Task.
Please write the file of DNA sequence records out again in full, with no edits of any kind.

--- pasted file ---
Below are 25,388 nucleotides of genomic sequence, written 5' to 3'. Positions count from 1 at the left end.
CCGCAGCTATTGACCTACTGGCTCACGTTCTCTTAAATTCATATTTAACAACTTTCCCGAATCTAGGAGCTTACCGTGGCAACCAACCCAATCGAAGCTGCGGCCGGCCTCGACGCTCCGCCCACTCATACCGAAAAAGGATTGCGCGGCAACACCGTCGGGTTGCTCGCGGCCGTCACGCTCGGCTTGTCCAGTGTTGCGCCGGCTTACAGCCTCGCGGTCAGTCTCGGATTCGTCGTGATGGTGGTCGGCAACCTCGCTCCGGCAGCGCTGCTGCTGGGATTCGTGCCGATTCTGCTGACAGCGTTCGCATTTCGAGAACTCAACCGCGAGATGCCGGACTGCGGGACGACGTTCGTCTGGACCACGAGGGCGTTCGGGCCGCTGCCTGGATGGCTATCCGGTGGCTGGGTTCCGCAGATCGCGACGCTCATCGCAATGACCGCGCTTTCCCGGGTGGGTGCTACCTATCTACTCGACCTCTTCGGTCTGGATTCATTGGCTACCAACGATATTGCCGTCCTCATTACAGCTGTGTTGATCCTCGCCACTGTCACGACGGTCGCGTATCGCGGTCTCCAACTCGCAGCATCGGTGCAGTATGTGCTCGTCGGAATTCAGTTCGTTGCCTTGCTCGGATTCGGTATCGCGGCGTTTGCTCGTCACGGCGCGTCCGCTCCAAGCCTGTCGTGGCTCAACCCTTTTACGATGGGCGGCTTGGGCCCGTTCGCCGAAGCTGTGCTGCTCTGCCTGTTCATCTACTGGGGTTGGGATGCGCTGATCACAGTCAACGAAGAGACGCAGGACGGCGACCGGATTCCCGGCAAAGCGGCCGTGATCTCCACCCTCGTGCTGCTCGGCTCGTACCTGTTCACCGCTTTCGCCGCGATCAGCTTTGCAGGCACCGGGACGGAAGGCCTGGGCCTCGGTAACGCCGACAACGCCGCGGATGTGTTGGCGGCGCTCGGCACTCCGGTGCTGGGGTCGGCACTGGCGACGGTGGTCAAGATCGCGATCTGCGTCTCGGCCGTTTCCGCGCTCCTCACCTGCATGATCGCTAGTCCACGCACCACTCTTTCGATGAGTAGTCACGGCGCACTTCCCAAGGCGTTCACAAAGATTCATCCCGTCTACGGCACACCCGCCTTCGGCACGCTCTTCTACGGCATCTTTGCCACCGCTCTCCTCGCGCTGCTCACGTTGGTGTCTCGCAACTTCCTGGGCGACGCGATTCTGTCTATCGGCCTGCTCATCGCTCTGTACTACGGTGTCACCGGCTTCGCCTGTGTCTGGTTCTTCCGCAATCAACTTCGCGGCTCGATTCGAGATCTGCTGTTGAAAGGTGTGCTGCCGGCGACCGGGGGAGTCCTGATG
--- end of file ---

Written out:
Below are 25,388 nucleotides of genomic sequence, written 5' to 3'. Positions count from 1 at the left end.
CCGCAGCTATTGACCTACTGGCTCACGTTCTCTTAAATTCATATTTAACAACTTTCCCGAATCTAGGAGCTTACCGTGGCAACCAACCCAATCGAAGCTGCGGCCGGCCTCGACGCTCCGCCCACTCATACCGAAAAAGGATTGCGCGGCAACACCGTCGGGTTGCTCGCGGCCGTCACGCTCGGCTTGTCCAGTGTTGCGCCGGCTTACAGCCTCGCGGTCAGTCTCGGATTCGTCGTGATGGTGGTCGGCAACCTCGCTCCGGCAGCGCTGCTGCTGGGATTCGTGCCGATTCTGCTGACAGCGTTCGCATTTCGAGAACTCAACCGCGAGATGCCGGACTGCGGGACGACGTTCGTCTGGACCACGAGGGCGTTCGGGCCGCTGCCTGGATGGCTATCCGGTGGCTGGGTTCCGCAGATCGCGACGCTCATCGCAATGACCGCGCTTTCCCGGGTGGGTGCTACCTATCTACTCGACCTCTTCGGTCTGGATTCATTGGCTACCAACGATATTGCCGTCCTCATTACAGCTGTGTTGATCCTCGCCACTGTCACGACGGTCGCGTATCGCGGTCTCCAACTCGCAGCATCGGTGCAGTATGTGCTCGTCGGAATTCAGTTCGTTGCCTTGCTCGGATTCGGTATCGCGGCGTTTGCTCGTCACGGCGCGTCCGCTCCAAGCCTGTCGTGGCTCAACCCTTTTACGATGGGCGGCTTGGGCCCGTTCGCCGAAGCTGTGCTGCTCTGCCTGTTCATCTACTGGGGTTGGGATGCGCTGATCACAGTCAACGAAGAGACGCAGGACGGCGACCGGATTCCCGGCAAAGCGGCCGTGATCTCCACCCTCGTGCTGCTCGGCTCGTACCTGTTCACCGCTTTCGCCGCGATCAGCTTTGCAGGCACCGGGACGGAAGGCCTGGGCCTCGGTAACGCCGACAACGCCGCGGATGTGTTGGCGGCGCTCGGCACTCCGGTGCTGGGGTCGGCACTGGCGACGGTGGTCAAGATCGCGATCTGCGTCTCGGCCGTTTCCGCGCTCCTCACCTGCATGATCGCTAGTCCACGCACCACTCTTTCGATGAGTAGTCACGGCGCACTTCCCAAGGCGTTCACAAAGATTCATCCCGTCTACGGCACACCCGCCTTCGGCACGCTCTTCTACGGCATCTTTGCCACCGCTCTCCTCGCGCTGCTCACGTTGGTGTCTCGCAACTTCCTGGGCGACGCGATTCTGTCTATCGGCCTGCTCATCGCTCTGTACTACGGTGTCACCGGCTTCGCCTGTGTCTGGTTCTTCCGCAATCAACTTCGCGGCTCGATTCGAGATCTGCTGTTGAAAGGTGTGCTGCCGGCGACCGGGGGAGTCCTGATG